I just returned from a week in Colombia, South America, where I spoke on ideas related to this book. But from the second day, I realized that I was to learn more from the people I met there than I could possibly teach them.
After living the last 13 years in the United States, I am used to the emotional closedness, stiffness, and coldness that we take for granted as normal. The people I met in Colombia — Colombians, Chileans, Peruvians, Brazilians, and others — were different. They were emotionally open, warm, and expressive of love. There was lots of hugging and kissing — and they meant it! People touch each other more and they stand closer together in conversation. Often I felt that for these people, every day is a celebration of life.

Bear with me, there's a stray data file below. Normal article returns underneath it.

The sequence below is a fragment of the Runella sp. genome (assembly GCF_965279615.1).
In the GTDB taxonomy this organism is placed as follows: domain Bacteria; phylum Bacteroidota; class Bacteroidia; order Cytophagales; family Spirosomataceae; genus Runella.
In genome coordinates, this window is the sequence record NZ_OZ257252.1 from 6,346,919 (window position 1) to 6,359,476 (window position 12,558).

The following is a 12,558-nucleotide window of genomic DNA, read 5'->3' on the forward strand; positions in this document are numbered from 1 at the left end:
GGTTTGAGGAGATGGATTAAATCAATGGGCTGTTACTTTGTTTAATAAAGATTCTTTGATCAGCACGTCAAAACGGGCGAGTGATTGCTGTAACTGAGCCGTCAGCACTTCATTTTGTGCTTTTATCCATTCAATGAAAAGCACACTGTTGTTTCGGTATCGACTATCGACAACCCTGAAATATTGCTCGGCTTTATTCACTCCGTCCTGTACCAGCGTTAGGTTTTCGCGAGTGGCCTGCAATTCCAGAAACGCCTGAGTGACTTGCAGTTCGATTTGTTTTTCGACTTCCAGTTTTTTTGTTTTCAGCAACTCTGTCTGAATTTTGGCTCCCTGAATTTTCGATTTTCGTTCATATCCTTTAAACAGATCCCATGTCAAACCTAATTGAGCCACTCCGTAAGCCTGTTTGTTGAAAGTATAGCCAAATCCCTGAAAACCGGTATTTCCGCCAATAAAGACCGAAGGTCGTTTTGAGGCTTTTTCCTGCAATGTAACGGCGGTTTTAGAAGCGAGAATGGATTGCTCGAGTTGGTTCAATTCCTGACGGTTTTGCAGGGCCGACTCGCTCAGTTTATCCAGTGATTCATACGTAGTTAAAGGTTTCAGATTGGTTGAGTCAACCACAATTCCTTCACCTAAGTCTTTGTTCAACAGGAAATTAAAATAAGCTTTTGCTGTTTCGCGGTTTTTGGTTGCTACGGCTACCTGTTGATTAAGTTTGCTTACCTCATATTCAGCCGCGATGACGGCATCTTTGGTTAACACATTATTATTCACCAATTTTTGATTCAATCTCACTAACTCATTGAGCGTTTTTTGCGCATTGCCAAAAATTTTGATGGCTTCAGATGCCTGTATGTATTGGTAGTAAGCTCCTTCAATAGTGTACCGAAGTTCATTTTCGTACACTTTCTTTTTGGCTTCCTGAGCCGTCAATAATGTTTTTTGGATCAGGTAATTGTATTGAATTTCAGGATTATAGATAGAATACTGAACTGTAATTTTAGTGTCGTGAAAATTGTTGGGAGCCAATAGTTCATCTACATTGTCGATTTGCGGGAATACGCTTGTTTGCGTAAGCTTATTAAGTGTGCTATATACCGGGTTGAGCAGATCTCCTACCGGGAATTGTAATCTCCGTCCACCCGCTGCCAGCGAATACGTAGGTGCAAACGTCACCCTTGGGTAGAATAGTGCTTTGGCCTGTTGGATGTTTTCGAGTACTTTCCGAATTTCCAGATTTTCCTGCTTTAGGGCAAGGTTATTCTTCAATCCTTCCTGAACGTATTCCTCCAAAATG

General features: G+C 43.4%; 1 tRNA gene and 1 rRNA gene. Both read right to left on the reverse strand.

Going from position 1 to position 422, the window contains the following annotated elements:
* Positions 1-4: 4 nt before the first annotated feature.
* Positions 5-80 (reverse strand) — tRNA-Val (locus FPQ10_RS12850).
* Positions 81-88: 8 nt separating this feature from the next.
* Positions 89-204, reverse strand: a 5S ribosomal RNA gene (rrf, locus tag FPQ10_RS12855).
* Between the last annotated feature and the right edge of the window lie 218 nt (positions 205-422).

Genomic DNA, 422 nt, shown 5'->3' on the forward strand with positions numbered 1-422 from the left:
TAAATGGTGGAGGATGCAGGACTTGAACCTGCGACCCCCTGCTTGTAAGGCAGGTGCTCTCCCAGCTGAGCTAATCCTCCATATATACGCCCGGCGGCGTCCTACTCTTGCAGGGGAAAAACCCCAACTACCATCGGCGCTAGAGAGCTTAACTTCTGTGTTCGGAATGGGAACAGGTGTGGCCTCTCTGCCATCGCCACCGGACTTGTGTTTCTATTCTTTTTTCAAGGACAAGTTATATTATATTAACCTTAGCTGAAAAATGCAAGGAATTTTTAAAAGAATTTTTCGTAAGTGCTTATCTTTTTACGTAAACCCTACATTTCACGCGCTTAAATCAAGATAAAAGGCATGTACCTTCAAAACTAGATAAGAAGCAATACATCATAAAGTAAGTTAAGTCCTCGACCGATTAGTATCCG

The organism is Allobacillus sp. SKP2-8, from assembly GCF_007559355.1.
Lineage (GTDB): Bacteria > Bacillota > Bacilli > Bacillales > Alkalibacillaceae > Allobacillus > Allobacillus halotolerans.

There I was, speaking on Separation and its healing to people who are much less “separated” than I am. I think that as our own, American, culture approaches a dead end of loneliness, community breakdown, and alienation, we might need the help of other less broken cultures to help us find our way back. That was certainly the case for me. The love I experienced there from so many people was a kind of medicine. It reminded me, on a somatic and emotional level, of what life is supposed to be: an effortless richness, a celebration of each day, even as sometimes we devote every particle of our energy to our work. I have long believed this on an intellectual level, but actually experiencing it is what, I hope, has changed me permanently. Even as I reacclimate to the United States, a little bit of Colombia is alive inside of me.